BMW 530d Luxury

Price £43,415; 0-62mph 5.8sec; Top speed 155mph; Economy 55.4mpg (combined); CO2 134g/km; Kerb weight 1785kg; Engine 6 cyls in line, 2993cc, turbodiesel; Power 258bhp at 4000rpm; Torque 413lb ft at 1500-3000rpm; Gearbox 8-speed automatic

 

Join the debate

Comments
24

26 June 2013

Facelift?? It is even more invisible than most facelifts.The previous Bangle era 5 is still the business stylewise.

27 June 2013

For a BMW, this facelift came early as the 5-Series saloon was only unveiled in 2010, but I suspect it was done to coincide with the GT which was launched the year before.

As for the saloon, although not rubbish, it wasn't exactly class best when it was launched, but it seems it's been honed over the years and has now become an excellent car. In line with the recently fettled and further improved E-Class, it's a tough choice and either could arguably be seen as being better than a XF and miles ahead of an A6.

27 June 2013

Much as I like this car and would be very happy indeed to have one as my own car, I do wonder how BMW manage to get such low emissions and good economy from a 3 litre diesel engine in such a heavy car. 

I would really love to meet any real, normal, everyday person who drives one of these cars who could replicate those figures.  Somehow though, I bet they don't exist.

27 June 2013

martin_66 wrote:

Much as I like this car and would be very happy indeed to have one as my own car, I do wonder how BMW manage to get such low emissions and good economy from a 3 litre diesel engine in such a heavy car.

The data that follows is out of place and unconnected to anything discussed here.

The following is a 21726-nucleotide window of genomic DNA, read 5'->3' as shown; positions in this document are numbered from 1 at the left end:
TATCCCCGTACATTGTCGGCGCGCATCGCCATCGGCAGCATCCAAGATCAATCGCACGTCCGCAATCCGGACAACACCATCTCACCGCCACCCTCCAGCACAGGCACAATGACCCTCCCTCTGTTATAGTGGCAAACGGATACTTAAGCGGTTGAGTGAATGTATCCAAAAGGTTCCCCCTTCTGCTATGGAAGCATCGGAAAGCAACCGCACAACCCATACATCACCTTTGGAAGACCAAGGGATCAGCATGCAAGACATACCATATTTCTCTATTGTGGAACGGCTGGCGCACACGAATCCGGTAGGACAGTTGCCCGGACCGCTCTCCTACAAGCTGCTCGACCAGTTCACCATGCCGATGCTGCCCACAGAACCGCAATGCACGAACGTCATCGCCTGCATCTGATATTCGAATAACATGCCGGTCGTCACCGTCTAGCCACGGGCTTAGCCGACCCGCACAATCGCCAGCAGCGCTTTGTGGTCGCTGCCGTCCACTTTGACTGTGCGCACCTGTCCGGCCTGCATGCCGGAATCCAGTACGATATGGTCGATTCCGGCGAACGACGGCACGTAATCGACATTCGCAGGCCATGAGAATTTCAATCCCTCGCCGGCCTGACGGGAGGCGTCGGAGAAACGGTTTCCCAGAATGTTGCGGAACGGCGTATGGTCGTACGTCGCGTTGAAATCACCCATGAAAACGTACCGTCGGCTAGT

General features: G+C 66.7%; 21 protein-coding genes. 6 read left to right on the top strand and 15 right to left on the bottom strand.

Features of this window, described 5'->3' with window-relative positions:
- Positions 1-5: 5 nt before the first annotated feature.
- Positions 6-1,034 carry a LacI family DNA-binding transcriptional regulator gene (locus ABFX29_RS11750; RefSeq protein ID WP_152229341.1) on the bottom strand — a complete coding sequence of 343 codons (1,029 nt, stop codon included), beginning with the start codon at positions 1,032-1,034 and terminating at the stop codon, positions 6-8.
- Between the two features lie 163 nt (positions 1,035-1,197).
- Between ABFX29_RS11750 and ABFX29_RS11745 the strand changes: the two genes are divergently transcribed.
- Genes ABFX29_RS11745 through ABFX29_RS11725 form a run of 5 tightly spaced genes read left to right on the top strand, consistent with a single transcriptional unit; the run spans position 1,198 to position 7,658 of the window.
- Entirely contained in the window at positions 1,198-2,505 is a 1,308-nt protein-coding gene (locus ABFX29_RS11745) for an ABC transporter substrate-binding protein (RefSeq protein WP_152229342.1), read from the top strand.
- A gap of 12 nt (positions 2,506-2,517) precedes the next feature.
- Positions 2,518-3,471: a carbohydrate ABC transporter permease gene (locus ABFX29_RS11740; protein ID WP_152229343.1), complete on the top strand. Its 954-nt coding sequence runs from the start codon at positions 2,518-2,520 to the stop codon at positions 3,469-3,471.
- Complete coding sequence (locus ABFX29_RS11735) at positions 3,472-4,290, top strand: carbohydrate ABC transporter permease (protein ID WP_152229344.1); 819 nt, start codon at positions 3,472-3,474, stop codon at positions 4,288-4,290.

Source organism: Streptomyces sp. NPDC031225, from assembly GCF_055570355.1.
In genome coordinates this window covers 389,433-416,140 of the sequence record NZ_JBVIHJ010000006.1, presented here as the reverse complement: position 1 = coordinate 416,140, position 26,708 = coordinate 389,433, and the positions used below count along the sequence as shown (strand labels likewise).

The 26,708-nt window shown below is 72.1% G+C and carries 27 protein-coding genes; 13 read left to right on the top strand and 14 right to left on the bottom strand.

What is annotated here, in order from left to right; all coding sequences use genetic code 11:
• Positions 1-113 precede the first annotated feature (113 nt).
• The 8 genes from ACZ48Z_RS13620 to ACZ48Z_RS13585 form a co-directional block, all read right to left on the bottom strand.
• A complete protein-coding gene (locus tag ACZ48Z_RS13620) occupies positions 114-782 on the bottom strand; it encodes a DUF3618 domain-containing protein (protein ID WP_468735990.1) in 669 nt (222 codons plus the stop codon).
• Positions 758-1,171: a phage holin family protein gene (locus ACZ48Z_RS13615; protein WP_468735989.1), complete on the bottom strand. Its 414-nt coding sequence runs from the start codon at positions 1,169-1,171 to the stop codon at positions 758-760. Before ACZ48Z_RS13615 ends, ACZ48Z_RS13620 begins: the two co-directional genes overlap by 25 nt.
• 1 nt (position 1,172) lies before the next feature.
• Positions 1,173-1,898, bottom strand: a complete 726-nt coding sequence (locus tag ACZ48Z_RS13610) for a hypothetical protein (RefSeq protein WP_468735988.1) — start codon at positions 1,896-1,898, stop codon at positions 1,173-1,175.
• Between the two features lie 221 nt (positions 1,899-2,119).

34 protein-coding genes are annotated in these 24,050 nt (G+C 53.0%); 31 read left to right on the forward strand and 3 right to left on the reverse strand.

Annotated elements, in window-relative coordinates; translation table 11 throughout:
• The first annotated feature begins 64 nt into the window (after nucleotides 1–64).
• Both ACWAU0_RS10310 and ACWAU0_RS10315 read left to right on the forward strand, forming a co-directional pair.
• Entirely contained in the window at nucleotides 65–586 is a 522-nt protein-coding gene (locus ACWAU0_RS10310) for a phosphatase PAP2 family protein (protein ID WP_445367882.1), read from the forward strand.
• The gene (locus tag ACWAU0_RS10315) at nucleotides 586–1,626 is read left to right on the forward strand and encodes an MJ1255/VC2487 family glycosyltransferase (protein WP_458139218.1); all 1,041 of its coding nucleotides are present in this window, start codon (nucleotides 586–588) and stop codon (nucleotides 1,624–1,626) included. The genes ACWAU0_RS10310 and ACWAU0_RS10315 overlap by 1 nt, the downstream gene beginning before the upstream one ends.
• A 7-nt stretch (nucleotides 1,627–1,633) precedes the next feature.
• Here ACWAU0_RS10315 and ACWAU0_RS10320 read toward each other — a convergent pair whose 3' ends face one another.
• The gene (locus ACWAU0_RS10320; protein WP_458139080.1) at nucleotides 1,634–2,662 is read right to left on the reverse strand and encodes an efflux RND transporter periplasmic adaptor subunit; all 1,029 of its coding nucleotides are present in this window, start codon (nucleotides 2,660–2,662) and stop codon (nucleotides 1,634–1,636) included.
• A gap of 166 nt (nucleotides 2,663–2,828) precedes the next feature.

I would really love to meet any real, normal, everyday person who drives one of these cars who could replicate those figures.  Somehow though, I bet they don't exist.

Mind you, given how irrelevant co2 is in the overall pollution equation and all the other noxious gases diesels put out, I hope thy are faking / fixing it somehow. The government fixes a tax and the manufacturers fixes a solution.

27 June 2013

Ray6O wrote:

martin_66 wrote:

Much as I like this car and would be very happy indeed to have one as my own car, I do wonder how BMW manage to get such low emissions and good economy from a 3 litre diesel engine in such a heavy car. 

I would really love to meet any real, normal, everyday person who drives one of these cars who could replicate those figures.  Somehow though, I bet they don't exist.

Mind you, given how irrelevant co2 is in the overall pollution equation and all the other noxious gases diesels put out, I hope thy are faking / fixing it somehow. The government fixes a tax and the manufacturers fixes a solution.

I agree, the government is so hung up on CO2, totally oblivious to the other particles and gases that diesels emit that are more harmful than petrol, even taking in to account the better economy of diesels. And the fact that Autocar are trying to advocate the introduction of trolleybuses in some urban/congested areas because of the effects of diesel is one case in point.